Key Takeaways

  • Ketamine can lessen the effects of depression but can also trigger dissociative symptoms—such as detachment and out-of-body experiences
  • EEG tests revealed that ketamine produces antidepressant and dissociative effects in individuals by activating different structures in the brain via distinct circuits
  • The findings could help scientists design new therapies for depression with fewer side effects

BOSTON – Ketamine is useful for treating depression, but unfortunately, it can cause dissociative symptoms—such as having an out-of-body experience or feeling emotionally numb.

A team led by investigators at Massachusetts General Hospital (MGH) recently uncovered how ketamine influences different circuits in the brain to produce its antidepressant and dissociative effects.

The research, which is published in Nature Communications, could lead to novel treatments for depression with fewer side effects.

The study involved 10 patients with epilepsy who had received electrode implants in the brain to detect abnormal electrical activity that causes seizures. The patients were given ketamine before they underwent general anesthesia for electrode removal surgery.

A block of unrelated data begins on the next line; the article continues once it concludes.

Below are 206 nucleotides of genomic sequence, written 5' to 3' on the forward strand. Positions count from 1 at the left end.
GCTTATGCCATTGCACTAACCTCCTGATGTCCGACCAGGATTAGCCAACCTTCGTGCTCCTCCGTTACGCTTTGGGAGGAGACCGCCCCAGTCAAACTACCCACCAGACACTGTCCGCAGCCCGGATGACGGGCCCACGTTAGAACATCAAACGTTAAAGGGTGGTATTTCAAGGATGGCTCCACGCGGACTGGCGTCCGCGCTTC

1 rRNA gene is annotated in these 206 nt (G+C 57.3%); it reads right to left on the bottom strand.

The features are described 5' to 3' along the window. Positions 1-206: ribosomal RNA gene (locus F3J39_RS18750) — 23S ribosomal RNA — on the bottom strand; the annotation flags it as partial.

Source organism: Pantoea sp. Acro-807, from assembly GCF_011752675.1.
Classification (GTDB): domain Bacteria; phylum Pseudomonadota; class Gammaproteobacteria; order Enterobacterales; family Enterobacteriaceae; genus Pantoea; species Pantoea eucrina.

Before the electrode implants were removed, they collected data on patients’ brain activity before and after exposure to ketamine.

The electrode recordings revealed that ketamine engages different neural circuits in distinct frequency-dependent patterns of brain activity to produce its antidepressant and dissociative effects.

Ketamine produced “gamma oscillations” (25 to 55 Hz) in brain areas related to depression—specifically, the prefrontal cortex and hippocampus. It produced a 3 Hz oscillation in the posteromedial cortex, a region involved in dissociative symptoms.

“In this study, we show, for the first time to our knowledge in humans, a detailed description of the principal oscillatory changes in a variety of cortical and subcortical structures after administration of a subanesthetic dose of ketamine,” says lead author Fangyun Tian, PhD, an Instructor in the Department of Anesthesia, Critical Care and Pain Medicine at MGH and an Instructor in Anaesthesia at Harvard Medical School.

Additional co-authors include Laura D. Lewis, David W. Zhou, Gustavo A. Balanza, Angelique C. Paulk, Rina Zelmann, Noam Peled, Daniel Soper, Laura A. Santa Cruz Mercado, Robert A. Peterfreund, Linda S. Aglio,
Emad N. Eskandar, G. Rees Cosgrove, Ziv M. Williams, R. Mark Richardson, Emery N. Brown, Oluwaseun Akeju, and Sydney S. Cash.

This work was supported by the National Institutes of Health and the Tiny Blue Dot Foundation.

About the Massachusetts General Hospital

Massachusetts General Hospital, founded in 1811, is the original and largest teaching hospital of Harvard Medical School. The Mass General Research Institute conducts the largest hospital-based research program in the nation, with annual research operations of more than $1 billion and comprises more than 9,500 researchers working across more than 30 institutes, centers and departments. In July 2022, Mass General was named #8 in the U.S. News & World Report list of "America’s Best Hospitals." MGH is a founding member of the Mass General Brigham healthcare system.